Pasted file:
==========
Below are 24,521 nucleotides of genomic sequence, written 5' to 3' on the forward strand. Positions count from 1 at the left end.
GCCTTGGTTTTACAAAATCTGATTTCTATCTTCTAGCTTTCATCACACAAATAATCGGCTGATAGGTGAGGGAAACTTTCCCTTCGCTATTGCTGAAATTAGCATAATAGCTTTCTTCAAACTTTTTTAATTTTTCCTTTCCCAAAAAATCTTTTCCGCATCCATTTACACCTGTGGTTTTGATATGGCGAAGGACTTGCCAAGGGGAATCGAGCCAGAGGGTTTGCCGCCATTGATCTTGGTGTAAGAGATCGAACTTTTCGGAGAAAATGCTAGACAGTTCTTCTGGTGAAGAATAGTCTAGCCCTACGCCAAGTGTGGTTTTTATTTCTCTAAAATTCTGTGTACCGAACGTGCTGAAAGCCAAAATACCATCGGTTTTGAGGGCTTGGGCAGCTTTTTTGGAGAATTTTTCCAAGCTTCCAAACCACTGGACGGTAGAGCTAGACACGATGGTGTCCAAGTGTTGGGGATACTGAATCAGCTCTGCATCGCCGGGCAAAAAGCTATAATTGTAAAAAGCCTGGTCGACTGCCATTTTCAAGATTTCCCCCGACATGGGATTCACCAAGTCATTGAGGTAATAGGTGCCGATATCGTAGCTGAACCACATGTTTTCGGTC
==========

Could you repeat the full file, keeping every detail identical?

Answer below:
Below are 24,521 nucleotides of genomic sequence, written 5' to 3' on the forward strand. Positions count from 1 at the left end.
GCCTTGGTTTTACAAAATCTGATTTCTATCTTCTAGCTTTCATCACACAAATAATCGGCTGATAGGTGAGGGAAACTTTCCCTTCGCTATTGCTGAAATTAGCATAATAGCTTTCTTCAAACTTTTTTAATTTTTCCTTTCCCAAAAAATCTTTTCCGCATCCATTTACACCTGTGGTTTTGATATGGCGAAGGACTTGCCAAGGGGAATCGAGCCAGAGGGTTTGCCGCCATTGATCTTGGTGTAAGAGATCGAACTTTTCGGAGAAAATGCTAGACAGTTCTTCTGGTGAAGAATAGTCTAGCCCTACGCCAAGTGTGGTTTTTATTTCTCTAAAATTCTGTGTACCGAACGTGCTGAAAGCCAAAATACCATCGGTTTTGAGGGCTTGGGCAGCTTTTTTGGAGAATTTTTCCAAGCTTCCAAACCACTGGACGGTAGAGCTAGACACGATGGTGTCCAAGTGTTGGGGATACTGAATCAGCTCTGCATCGCCGGGCAAAAAGCTATAATTGTAAAAAGCCTGGTCGACTGCCATTTTCAAGATTTCCCCCGACATGGGATTCACCAAGTCATTGAGGTAATAGGTGCCGATATCGTAGCTGAACCACATGTTTTCGGTC